With initial technical support from the Data Must Speak research team and our partners, statisticians in ministries of education (MoEs) can build their skills to link data within their country’s Education Management Information System (EMIS) and regularly report trends to policymakers.
What have MoEs and the DMS team learnt from linking administrative datasets?
The Data Must Speak (DMS) research team at UNICEF Innocenti has worked closely with ministry of education partners to co-create and conduct in-depth analyses of their administrative data.
First, we linked school information over time that allowed us to answer important questions for learning trends, such as knowing how many girls and boys were enrolled in each grade across several consecutive years. This made it possible to track student cohorts and to know which schools were successful at both retaining and promoting students to the next grade.
The DMS team also linked school census data with exam data to determine which schools were most effective at preparing students for assessment.
Using this data, key educational inputs (e.g., textbooks, number of teachers) could then be linked with student performance to help us understand the current status of education, as well as the challenges and potential methods to improve school retention and learning.
In Togo, DMS research indicated female students were more likely to be promoted to the next grade and score higher in exams when their teacher was a woman. This is an important finding as recruiting more female teachers could help eliminate the country’s education gender gap.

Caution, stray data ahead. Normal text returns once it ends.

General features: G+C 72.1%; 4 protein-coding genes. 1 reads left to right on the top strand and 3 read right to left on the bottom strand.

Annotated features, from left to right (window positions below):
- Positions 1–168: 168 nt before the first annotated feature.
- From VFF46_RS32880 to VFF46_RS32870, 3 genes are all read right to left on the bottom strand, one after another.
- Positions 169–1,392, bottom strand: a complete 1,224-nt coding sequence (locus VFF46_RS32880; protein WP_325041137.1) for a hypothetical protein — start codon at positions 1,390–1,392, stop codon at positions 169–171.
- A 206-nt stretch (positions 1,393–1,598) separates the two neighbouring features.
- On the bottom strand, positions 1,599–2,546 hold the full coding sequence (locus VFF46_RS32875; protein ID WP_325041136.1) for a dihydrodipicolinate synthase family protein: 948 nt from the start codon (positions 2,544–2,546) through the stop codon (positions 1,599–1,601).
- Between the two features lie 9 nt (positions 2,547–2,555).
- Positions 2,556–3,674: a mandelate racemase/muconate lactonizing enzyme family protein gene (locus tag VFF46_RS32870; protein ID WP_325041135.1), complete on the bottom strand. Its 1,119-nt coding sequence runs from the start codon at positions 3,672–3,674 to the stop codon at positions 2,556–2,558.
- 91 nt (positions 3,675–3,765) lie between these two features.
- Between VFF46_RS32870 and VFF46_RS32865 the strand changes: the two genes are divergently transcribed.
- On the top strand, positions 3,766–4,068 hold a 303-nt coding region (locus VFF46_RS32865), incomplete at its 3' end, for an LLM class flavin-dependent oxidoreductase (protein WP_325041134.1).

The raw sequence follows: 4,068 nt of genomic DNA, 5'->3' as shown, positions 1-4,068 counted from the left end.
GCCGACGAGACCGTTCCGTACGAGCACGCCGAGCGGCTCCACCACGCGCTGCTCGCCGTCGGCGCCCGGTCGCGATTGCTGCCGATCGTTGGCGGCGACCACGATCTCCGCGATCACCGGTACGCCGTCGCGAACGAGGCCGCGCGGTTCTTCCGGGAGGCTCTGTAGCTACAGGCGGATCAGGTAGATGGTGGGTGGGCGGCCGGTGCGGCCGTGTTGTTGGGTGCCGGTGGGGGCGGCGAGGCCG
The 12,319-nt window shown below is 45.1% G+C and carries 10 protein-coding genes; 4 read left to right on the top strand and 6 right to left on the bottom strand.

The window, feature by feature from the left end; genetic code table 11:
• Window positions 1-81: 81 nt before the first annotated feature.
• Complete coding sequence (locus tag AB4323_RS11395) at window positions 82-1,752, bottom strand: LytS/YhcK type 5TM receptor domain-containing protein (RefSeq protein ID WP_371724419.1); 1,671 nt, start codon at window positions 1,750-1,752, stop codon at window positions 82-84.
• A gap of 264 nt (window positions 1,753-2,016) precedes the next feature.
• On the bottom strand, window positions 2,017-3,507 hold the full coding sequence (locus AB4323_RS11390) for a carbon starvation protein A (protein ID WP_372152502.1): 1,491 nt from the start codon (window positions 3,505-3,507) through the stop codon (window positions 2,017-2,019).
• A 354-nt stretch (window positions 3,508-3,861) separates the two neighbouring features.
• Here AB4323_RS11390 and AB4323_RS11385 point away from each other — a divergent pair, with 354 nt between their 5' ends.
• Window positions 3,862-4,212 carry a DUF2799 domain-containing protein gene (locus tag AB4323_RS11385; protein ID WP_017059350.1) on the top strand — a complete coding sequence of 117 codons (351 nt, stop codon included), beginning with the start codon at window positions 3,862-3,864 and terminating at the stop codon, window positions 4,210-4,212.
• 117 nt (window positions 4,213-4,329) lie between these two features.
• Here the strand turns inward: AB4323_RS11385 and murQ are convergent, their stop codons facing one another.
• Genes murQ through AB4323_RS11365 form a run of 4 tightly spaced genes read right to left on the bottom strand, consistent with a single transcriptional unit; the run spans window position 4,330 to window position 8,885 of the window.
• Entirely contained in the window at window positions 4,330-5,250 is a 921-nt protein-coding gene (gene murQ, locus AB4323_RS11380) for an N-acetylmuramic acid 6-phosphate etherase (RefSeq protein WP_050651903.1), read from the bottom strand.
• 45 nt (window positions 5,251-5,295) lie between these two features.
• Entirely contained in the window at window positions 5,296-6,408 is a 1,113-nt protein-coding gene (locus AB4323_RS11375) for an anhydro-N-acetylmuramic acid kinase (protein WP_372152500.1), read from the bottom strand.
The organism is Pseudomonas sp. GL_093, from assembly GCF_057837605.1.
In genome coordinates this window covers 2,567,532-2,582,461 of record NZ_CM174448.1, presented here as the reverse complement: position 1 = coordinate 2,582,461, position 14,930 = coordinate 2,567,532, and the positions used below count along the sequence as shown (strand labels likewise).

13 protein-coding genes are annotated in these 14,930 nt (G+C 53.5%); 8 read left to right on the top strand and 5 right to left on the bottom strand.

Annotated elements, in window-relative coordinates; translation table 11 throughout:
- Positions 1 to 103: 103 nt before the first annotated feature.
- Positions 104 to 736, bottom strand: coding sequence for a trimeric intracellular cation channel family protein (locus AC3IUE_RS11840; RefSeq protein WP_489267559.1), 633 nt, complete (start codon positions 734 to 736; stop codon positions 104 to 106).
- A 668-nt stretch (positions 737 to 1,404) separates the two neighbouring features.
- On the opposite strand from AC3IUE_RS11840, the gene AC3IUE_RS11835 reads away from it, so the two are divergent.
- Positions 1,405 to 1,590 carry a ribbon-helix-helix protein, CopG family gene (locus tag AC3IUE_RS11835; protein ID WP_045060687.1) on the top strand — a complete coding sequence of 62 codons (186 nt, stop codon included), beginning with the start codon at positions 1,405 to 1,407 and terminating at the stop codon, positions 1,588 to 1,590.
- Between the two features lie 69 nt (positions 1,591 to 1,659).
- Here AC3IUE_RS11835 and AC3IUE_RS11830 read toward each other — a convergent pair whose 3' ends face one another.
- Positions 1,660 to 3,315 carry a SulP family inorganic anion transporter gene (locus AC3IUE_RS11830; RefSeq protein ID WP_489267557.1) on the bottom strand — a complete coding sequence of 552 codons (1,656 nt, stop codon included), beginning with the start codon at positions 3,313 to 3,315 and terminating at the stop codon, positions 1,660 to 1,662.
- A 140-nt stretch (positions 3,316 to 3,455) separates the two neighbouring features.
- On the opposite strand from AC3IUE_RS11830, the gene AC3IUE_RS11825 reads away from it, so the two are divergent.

In Madagascar, Nepal and Togo, DMS research analyzed the relationship between student-to-teacher ratio and academic performance, which informed ministries of education about the potential educational benefits of recruiting more teachers. Reports from all participating countries are published on our website.
The DMS co-creation approach also allows for the documentation of best practices and recommendations on how to improve overall EMIS data collection, cleaning, merging and analysis. In Côte d’Ivoire and Ghana, those recommendations sparked an initiative to create unique school identification documents facilitating linking school information over time.
The future of research with school datasets
Integrating other datasets within country EMISs could open new opportunities. Education sector monitoring could be improved by adding new layers of information in EMIS.
For instance, in Niger, the DMS team linked information on schools with local data on poverty to understand the contexts in which schools operate. This approach could be systematically applied in all countries to measure socio-economic inequalities in education as well as monitor progress.